Four Things I Wish I Knew Then That I Know Now


wish_i_knew.jpgIt's like that song “Awake” by Katy Perry, where she sings, “I wish I knew then. What I know now. Wouldn’t dive in. Wouldn’t bow down…” If you could, what would you really say? Would you tell yourself not to drink too much, don’t smoke, don’t date him, or choose this job over that job? Probably.

I started to think about what I would want to go back and tell my younger self. And, I would of course, tell the younger me to “buy stock in Apple” or “the winning lottery numbers”.

But in reality, if I could, I would tell my younger self 4 things that I know now:

  • Never be afraid of yourself. Embrace your personality and act like yourself. If there is one thing I’ve learned, it is that if I ever try to be someone I’m not, it always comes back to haunt me. Believe me, there is no truth in the saying, “fake it till you make it”. You don’t have to be an expert in everything to truly own one thing.
  • Take the time to learn your strengths and weaknesses. If you know what you can do or need improvement on, then there is no reason not to embrace yourself. And, being yourself proves to be the fastest road to success. Go ahead and be quirky!
  • Never be afraid of owning a mistake. Making mistakes is a learning process. If you don’t own and learn from your mistakes you will not be successful in life or your career. Embrace a mistake as a learning experience and use it as a stepping stone to better yourself. Someone once told me that the key to owning a mistake is to “fail well”. You are probably wondering what this oxymoron really means. When you learn to own a mistake, you communicate well by speaking up and responding immediately–truly owning the mistake by not beating around the bush or sugar coating the issue, and sharing your failure with others as a learning experience. You also have to be ready for some feedback that may or may not be what you want to hear. Finally, you have to move forward and not dwell on it. You’re going to make mistakes…we all do.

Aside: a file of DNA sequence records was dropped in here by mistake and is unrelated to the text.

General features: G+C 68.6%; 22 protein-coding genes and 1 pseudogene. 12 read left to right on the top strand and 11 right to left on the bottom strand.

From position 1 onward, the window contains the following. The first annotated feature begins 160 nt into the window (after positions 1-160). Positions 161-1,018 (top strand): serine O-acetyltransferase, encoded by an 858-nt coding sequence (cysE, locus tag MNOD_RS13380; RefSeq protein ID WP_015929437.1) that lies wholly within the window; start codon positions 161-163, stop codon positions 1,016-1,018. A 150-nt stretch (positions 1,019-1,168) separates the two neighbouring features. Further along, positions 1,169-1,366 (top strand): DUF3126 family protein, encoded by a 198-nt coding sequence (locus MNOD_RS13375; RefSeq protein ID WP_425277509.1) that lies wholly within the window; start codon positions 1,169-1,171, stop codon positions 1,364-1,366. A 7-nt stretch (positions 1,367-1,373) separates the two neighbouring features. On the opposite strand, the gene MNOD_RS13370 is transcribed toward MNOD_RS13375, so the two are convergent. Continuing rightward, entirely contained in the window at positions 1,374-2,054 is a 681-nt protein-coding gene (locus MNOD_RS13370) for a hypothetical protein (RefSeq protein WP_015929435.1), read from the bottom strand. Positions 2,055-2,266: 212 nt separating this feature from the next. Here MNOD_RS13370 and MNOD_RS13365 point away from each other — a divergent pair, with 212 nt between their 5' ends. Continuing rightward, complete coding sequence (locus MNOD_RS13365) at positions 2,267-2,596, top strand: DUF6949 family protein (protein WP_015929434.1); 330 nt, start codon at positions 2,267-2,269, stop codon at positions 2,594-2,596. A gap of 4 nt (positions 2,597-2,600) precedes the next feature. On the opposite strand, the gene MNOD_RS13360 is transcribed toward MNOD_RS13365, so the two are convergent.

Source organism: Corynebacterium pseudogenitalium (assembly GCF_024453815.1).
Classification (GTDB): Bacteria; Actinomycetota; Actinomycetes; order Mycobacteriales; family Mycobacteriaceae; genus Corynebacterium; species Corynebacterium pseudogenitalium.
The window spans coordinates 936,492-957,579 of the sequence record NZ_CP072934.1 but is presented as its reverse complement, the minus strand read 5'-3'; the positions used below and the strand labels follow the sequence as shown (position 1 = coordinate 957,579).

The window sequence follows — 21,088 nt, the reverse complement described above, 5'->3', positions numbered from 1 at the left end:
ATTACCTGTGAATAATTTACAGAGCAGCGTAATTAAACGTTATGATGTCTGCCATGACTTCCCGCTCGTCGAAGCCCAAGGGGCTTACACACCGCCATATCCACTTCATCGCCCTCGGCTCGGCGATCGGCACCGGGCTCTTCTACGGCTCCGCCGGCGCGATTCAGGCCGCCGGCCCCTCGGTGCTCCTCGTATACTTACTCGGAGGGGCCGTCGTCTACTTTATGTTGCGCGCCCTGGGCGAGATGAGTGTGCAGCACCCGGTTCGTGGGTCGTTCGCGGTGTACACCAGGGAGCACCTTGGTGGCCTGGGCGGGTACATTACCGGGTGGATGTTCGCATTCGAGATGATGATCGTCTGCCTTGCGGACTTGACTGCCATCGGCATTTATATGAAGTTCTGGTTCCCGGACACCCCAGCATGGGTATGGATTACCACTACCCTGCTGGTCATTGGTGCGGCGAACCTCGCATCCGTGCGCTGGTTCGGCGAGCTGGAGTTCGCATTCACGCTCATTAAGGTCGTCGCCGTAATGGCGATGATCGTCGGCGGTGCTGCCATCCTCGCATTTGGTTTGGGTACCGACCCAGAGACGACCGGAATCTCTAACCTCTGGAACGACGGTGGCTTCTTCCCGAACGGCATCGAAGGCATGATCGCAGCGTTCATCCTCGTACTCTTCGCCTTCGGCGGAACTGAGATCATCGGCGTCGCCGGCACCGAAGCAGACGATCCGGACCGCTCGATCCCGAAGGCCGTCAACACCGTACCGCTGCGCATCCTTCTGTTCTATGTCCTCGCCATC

• Never be afraid of using your voice. Know when to speak up and don’t be afraid to ask for help. If your plate is too full, ask for help. If you feel overwhelmed, ask for help. If you have ideas for your company, speak up. You never know how far your voice can get you in your career. Oftentimes the lack of doing this is what can draw attention to you–and oftentimes the wrong attention. Your point of view could be the one the company is waiting for. I vividly recall a meeting early in my career where I felt I had a great concept for the company, but was afraid to speak up in a meeting– intimidated by management. I left that meeting kicking myself only to watch the company launch a similar idea six months later. I was never associated with the solution and I regret it. Don’t live in regrets, as often times a second chance won’t come around.

I would have told my younger self many more things as well, about how to be open-minded, be fair and ethical, and not to buy the Brooklyn Bridge when it comes up for sale. But, I had to remind myself that this blog is about the four things I wish I knew then that I know now. So, the rest for another rainy day…